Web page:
I also explain that everyone's progress in treatment is subjective, meaning I am flexible and prefer to identify the most effective intervention for them to meet their therapeutic goals.

Q: What’s your response when a client tells you what they’re going through, and/or why they're seeking therapy?

I validate their concerns, and typically say "I would be happy to support you in addressing _____."

If I believe they may benefit from a higher level of care or a practitioner with a specific specialty, I will refer them.

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Q. Do you think there’s anything that makes your approach to calls unique, and/or gets clients excited to book with you?  

I have been told that I sound "pleasant" and "friendly" on the phone. I approach the call as if I am talking with a friend. I understand that seeking therapy can be uncomfortable for some and I want to help them feel at ease as well as encouraged for seeking support.

Q. How do you discuss fees with clients? And insurance?

Since my information regarding fees and insurance is listed on my site, it’s easy to discuss as they are already clear about their options.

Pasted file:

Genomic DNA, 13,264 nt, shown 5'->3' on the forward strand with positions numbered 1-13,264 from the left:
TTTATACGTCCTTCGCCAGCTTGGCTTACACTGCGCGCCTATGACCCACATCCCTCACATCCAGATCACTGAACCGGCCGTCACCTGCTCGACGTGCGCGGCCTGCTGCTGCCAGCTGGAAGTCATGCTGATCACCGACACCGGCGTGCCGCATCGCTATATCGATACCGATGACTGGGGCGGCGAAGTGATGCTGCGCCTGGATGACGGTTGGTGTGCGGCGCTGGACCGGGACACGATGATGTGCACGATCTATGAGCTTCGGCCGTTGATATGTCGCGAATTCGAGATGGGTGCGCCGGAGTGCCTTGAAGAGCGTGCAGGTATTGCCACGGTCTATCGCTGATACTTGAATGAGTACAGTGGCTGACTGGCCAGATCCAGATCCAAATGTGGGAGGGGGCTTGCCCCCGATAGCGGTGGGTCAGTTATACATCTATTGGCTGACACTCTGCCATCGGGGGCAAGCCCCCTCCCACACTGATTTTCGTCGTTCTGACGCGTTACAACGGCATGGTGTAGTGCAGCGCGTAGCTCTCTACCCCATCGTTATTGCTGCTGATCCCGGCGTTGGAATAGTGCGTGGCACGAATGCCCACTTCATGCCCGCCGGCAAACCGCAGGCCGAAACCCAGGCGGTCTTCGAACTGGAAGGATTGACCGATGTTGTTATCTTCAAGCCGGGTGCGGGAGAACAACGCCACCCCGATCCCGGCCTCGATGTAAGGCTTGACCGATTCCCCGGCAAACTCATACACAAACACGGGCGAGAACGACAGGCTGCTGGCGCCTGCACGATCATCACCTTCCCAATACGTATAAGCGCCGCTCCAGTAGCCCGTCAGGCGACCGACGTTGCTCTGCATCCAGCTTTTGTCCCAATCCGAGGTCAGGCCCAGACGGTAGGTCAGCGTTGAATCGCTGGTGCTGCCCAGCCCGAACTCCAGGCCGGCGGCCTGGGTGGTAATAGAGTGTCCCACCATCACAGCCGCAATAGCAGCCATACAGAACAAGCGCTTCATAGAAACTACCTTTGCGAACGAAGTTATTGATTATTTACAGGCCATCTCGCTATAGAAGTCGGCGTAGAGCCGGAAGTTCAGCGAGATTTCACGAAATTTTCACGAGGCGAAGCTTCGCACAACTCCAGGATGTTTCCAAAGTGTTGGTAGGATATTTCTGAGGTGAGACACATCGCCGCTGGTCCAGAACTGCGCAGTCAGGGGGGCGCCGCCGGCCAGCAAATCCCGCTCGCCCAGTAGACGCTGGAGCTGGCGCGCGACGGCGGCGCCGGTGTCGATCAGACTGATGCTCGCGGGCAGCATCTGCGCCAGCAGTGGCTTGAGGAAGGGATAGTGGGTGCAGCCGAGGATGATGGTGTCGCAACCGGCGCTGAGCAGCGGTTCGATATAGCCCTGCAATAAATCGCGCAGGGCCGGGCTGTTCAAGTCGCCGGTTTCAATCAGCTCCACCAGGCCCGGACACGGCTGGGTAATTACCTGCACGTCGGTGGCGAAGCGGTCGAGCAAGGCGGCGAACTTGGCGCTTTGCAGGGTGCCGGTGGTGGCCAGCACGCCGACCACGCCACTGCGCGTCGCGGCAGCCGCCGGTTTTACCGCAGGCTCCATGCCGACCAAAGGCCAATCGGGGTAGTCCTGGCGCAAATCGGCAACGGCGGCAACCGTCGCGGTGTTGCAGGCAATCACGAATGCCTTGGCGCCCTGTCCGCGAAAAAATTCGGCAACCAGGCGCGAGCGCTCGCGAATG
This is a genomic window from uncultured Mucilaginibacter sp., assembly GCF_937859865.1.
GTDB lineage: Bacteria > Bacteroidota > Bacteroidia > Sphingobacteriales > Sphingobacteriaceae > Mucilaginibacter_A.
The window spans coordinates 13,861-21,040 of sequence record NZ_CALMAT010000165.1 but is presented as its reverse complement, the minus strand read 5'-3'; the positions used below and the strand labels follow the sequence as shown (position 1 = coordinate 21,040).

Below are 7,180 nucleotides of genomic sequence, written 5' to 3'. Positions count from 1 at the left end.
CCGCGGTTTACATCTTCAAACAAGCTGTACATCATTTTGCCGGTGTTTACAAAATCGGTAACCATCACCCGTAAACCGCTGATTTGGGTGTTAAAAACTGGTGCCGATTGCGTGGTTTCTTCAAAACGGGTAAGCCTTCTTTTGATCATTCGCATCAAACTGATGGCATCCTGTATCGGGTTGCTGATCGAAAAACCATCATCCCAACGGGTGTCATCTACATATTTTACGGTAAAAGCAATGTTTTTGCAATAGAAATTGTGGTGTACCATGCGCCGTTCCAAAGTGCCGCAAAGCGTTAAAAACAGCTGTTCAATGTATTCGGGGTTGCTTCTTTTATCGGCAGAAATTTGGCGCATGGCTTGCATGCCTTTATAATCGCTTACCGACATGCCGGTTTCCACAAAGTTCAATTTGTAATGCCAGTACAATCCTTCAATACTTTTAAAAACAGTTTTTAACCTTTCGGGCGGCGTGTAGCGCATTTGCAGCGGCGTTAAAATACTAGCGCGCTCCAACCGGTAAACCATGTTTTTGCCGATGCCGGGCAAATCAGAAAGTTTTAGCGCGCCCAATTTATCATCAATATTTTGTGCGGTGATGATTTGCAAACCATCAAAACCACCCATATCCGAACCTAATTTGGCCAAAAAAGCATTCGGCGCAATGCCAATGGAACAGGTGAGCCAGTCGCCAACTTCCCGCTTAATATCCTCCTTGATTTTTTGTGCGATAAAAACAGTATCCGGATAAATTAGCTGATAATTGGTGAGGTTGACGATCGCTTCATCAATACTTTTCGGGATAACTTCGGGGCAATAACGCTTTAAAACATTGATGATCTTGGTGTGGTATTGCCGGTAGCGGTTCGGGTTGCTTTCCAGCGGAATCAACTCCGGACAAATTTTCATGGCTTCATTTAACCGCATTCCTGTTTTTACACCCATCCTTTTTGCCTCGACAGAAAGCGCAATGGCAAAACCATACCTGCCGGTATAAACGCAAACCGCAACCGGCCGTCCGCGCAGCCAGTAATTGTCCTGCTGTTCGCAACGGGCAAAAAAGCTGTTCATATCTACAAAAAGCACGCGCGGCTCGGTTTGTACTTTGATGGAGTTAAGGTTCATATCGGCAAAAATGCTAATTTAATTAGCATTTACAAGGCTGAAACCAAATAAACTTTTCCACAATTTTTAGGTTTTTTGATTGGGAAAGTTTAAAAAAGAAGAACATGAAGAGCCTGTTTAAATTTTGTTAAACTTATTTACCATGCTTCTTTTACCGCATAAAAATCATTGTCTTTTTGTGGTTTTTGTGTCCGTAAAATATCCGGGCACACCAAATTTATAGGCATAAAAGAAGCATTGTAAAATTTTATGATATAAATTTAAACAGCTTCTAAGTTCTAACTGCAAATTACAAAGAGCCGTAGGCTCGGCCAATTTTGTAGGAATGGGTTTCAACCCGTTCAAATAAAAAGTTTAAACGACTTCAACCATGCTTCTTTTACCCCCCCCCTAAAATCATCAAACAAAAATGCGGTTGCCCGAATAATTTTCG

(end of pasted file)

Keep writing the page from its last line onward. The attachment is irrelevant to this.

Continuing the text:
I hardly receive calls from those who do not carry the insurance I take, or do not intend to pay out of pocket.

However, after confirming, if I do not take what they have, I suggest a few ways to find a therapist that takes their insurance.

Note: Therapy seekers can search for their insurance on Zencare under the “Payment Options” tab.

Q. How do you typically end the call?

With pleasantries! If it’s a fit, we schedule our first session, and I tell them what they can expect when they come to the office.

I’ll also follow up via email with the final details of my intake packet and directions to my office.